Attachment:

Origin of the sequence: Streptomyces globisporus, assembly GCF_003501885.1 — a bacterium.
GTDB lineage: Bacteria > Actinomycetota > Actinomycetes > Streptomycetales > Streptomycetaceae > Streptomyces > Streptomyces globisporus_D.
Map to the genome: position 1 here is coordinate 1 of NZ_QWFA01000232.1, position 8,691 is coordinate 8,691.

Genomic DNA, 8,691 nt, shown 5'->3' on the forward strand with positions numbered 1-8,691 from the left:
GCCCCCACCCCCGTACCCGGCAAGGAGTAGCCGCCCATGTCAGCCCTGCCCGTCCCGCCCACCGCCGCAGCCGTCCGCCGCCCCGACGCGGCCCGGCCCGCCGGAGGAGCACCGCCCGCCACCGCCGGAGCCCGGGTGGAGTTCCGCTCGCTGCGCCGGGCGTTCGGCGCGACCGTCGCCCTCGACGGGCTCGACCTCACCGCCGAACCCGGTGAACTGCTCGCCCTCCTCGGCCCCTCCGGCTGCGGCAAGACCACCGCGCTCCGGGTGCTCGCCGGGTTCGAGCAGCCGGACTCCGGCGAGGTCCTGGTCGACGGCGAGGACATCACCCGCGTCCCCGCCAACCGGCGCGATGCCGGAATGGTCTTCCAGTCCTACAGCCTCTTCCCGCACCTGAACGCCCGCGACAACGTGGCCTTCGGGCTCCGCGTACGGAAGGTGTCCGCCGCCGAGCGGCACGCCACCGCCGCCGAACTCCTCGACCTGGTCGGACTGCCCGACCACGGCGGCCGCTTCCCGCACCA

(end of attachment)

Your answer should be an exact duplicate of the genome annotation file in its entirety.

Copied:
Origin of the sequence: Streptomyces globisporus, assembly GCF_003501885.1 — a bacterium.
GTDB lineage: Bacteria > Actinomycetota > Actinomycetes > Streptomycetales > Streptomycetaceae > Streptomyces > Streptomyces globisporus_D.
Map to the genome: position 1 here is coordinate 1 of NZ_QWFA01000232.1, position 8,691 is coordinate 8,691.

Genomic DNA, 8,691 nt, shown 5'->3' on the forward strand with positions numbered 1-8,691 from the left:
GCCCCCACCCCCGTACCCGGCAAGGAGTAGCCGCCCATGTCAGCCCTGCCCGTCCCGCCCACCGCCGCAGCCGTCCGCCGCCCCGACGCGGCCCGGCCCGCCGGAGGAGCACCGCCCGCCACCGCCGGAGCCCGGGTGGAGTTCCGCTCGCTGCGCCGGGCGTTCGGCGCGACCGTCGCCCTCGACGGGCTCGACCTCACCGCCGAACCCGGTGAACTGCTCGCCCTCCTCGGCCCCTCCGGCTGCGGCAAGACCACCGCGCTCCGGGTGCTCGCCGGGTTCGAGCAGCCGGACTCCGGCGAGGTCCTGGTCGACGGCGAGGACATCACCCGCGTCCCCGCCAACCGGCGCGATGCCGGAATGGTCTTCCAGTCCTACAGCCTCTTCCCGCACCTGAACGCCCGCGACAACGTGGCCTTCGGGCTCCGCGTACGGAAGGTGTCCGCCGCCGAGCGGCACGCCACCGCCGCCGAACTCCTCGACCTGGTCGGACTGCCCGACCACGGCGGCCGCTTCCCGCACCA